In March 2016, Lockheed Martin, Boeing, and Raytheon announced they would offer a missile to meet the U.S. Army's Long Range Precision Fires (LRPF) requirement to replace the ATACMS. The missile will use advanced propulsion to fly faster and further, out to 310 miles (500 km) (limited by the Intermediate-Range Nuclear Forces Treaty),[19] while also being thinner and sleeker, increasing loadout to two per pod, doubling the number able to be carried by M270 MLRS and M142 HIMARS launchers.[20][21] Lockheed and Raytheon will test-fire their submissions for the renamed Precision Strike Missile (PRSM) program in 2019, with the selected weapon planned to achieve Initial Operational Capability in 2023; the initial PRSM will only be able to hit stationary targets on land, but later versions will track moving targets on land and sea.[22] If the United States withdraws from the INF Treaty, the range of the PRSM could be increased beyond the '499 km' limitation placed upon it by the treaty.[23]

Operators[edit]

Map with MGM-140 operators in blue

Current operators[edit]

Future operators[edit]

Cancelled orders[edit]

  •  Finland: Finnish order of 70 missiles was cancelled March 2014[32]

See also[edit]

Comparable missiles[edit]

References[edit]

  1. ^ "MGM-140 ATACMS". Military Today. Retrieved 15 October 2018.
  2. ^ a b c U.S. army awards Lockheed Martin $78 million contract for ATACMS guided missile modernization Archived 2015-01-17 at the Wayback Machine - Armyrecognition.com, 8 January 2015
  3. ^ a b c Lockheed Martin Tactical Missile System Upgrades Archived 2015-01-17 at the Wayback Machine - Armedforces-Int.com, 8 January 2015
  4. ^ a b Third Offset Breakthrough: U.S. Army Using Existing Technology to Develop 'Warship-Killer' Missiles - Nationalinterest.org, 2 November 2016
  5. ^ "Wayback Machine" (PDF). archive.org. 30 July 2013. Archived from the original on 30 July 2013. Retrieved 5 April 2018.CS1 maint: BOT: original-url status unknown (link)
  6. ^ "Lockheed Martin MGM-140 ATACMS". Designation-systems.net. 2006-09-19. Retrieved 2017-01-15.
  7. ^ [Source, DoD, Conduct of the Persian Gulf War, April 1992, p. 753.]
  8. ^ "Lockheed Martin - Army Tactical Missile System" (PDF). Lockheed Martin. 2006. Archived from the original (PDF) on 2011-09-27.
  9. ^ a b c "MGM-140/-164/-168 ATACMS (M39) (United States), Offensive weapons". Jane's Strategic Weapon Systems. Jane's Information Group. Oct 27, 2011. Retrieved 13 July 2012.
  10. ^ a b South Korea Goes Long – Strategypage.com, October 12, 2012
  11. ^ a b "Lockheed Martin (LTV) MGM-140 ATACMS". Designation-Systems.net. Retrieved 6 October 2011.
  12. ^ "Lockheed Martin MGM-164 ATACMS II". Designation-Systems.net. Retrieved 6 October 2011.
  13. ^ "Lockheed Martin MGM-168 ATACMS IVA". Designation-Systems.net. Retrieved 6 October 2011.
  14. ^ Capabilities Development for Long Range Precision Fires Archived 2015-03-21 at the Wayback Machine - ARCIC.Army.mil, 16 May 2014
  15. ^ Lockheed Martin Delivers First Modernized TACMS Missile to US Army - Armyrecognition.com, 29 September 2016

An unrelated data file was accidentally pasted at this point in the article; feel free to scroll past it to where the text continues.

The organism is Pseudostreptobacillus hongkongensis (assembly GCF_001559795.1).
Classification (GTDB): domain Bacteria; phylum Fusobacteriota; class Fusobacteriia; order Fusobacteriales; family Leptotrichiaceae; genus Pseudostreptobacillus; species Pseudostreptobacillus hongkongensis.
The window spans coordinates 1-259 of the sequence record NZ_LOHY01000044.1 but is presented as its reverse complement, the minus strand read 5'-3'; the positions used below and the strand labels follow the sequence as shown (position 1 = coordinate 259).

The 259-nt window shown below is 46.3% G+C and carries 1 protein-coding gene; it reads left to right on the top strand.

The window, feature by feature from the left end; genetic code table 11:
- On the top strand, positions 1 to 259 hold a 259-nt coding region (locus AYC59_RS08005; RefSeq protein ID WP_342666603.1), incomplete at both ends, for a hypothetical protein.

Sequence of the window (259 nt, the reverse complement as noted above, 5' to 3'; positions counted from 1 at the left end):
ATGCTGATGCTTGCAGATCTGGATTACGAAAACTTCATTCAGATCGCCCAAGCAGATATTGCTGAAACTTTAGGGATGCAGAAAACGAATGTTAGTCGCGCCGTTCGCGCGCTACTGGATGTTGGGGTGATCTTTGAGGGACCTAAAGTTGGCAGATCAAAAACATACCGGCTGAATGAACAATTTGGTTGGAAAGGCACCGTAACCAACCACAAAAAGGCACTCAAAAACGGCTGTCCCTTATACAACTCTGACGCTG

16. ^ Precision fires milestone for US Army - Military1.com, 18 October 2016
  17. ^ Lockheed Martin contracted to provide new launch system for the ATACMS missile - Armyrecognition.com, 4 August 2017
  18. ^ Carter, Roper Unveil Army’s New Ship-Killer Missile: ATACMS Upgrade - Breakingdefense.com, 28 October 2016
  19. ^ Freedberg Jr., Sydney J. (26 April 2016). "Winning The Missile Wars: Army & Navy Tech In HASC NDAA". breakingdefense.com. Breaking Media, Inc. Retrieved 1 May 2016.
  20. ^ Raytheon to offer new missile design for US Army's Long-Range Precision Fires requirement - Armyrecognition.com, 17 March 2016
  21. ^ Raytheon to help Army develop new long-range artillery rocket for battlefield fire-support - Militaryaerospace.com, 16 March 2016
  22. ^ Army Will Field 100 Km Cannon, 500 Km Missiles: LRPF CFT. Breaking Defense. 23 March 2018.
  23. ^ Could Pulling Out of Nuke Treaty Create Opportunities for the Army?. Military.com/Defensetech. 25 October 2018.
  24. ^ "Bahrain Purchases Lockheed Martin's ATACMS Missiles". Lockheed Martin. 20 December 2000. Archived from the original on 12 January 2012.
  25. ^ "Greece". Lockheed Martin. Archived from the original on 22 February 2012. Retrieved 6 October 2011.
  26. ^ "ROK: Army Tactical Missile System (Army TACMS)". GlobalSecurity.org. Retrieved 6 October 2011.
  27. ^ "Turkey". Lockheed Martin. Retrieved 6 October 2011.[permanent dead link]
  28. ^ "Lockheed Martin Successfully Validates ATACMS Missile Long-Term Reliability". Lockheed Martin. 26 February 2009. Archived from the original on 13 December 2010.
  29. ^ "MGM-140A Block 1". MissileThreat.com. Archived from the original on 14 October 2011. Retrieved 6 October 2011.
  30. ^ "Contracts for June 24, 2019". US Department of Defense. 24 June 2019.
  31. ^ "Contracts for June 24, 2019". US Department of Defense. 24 June 2019.
  32. ^ "Long Reach: Finlands Long-Range Rocket Launchers". defenseindustrydaily.com. Retrieved 5 April 2018.

External links[edit]